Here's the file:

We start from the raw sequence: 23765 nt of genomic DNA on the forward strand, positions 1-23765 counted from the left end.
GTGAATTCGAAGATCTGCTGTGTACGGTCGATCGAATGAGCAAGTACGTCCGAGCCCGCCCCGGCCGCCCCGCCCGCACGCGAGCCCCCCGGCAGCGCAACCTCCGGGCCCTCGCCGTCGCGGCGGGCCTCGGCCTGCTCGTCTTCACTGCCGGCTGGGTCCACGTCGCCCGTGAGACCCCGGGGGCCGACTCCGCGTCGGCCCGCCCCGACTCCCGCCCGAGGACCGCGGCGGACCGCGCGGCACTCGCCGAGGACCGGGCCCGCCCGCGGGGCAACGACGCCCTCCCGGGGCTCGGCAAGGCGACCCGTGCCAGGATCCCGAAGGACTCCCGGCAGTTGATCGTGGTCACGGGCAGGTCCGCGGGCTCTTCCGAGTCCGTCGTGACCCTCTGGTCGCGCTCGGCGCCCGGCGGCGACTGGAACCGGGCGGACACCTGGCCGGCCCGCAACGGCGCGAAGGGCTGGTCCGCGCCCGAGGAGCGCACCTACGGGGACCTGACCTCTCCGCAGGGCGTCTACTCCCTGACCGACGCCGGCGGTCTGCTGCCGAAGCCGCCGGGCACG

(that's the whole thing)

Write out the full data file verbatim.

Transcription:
We start from the raw sequence: 23765 nt of genomic DNA on the forward strand, positions 1-23765 counted from the left end.
GTGAATTCGAAGATCTGCTGTGTACGGTCGATCGAATGAGCAAGTACGTCCGAGCCCGCCCCGGCCGCCCCGCCCGCACGCGAGCCCCCCGGCAGCGCAACCTCCGGGCCCTCGCCGTCGCGGCGGGCCTCGGCCTGCTCGTCTTCACTGCCGGCTGGGTCCACGTCGCCCGTGAGACCCCGGGGGCCGACTCCGCGTCGGCCCGCCCCGACTCCCGCCCGAGGACCGCGGCGGACCGCGCGGCACTCGCCGAGGACCGGGCCCGCCCGCGGGGCAACGACGCCCTCCCGGGGCTCGGCAAGGCGACCCGTGCCAGGATCCCGAAGGACTCCCGGCAGTTGATCGTGGTCACGGGCAGGTCCGCGGGCTCTTCCGAGTCCGTCGTGACCCTCTGGTCGCGCTCGGCGCCCGGCGGCGACTGGAACCGGGCGGACACCTGGCCGGCCCGCAACGGCGCGAAGGGCTGGTCCGCGCCCGAGGAGCGCACCTACGGGGACCTGACCTCTCCGCAGGGCGTCTACTCCCTGACCGACGCCGGCGGTCTGCTGCCGAAGCCGCCGGGCACG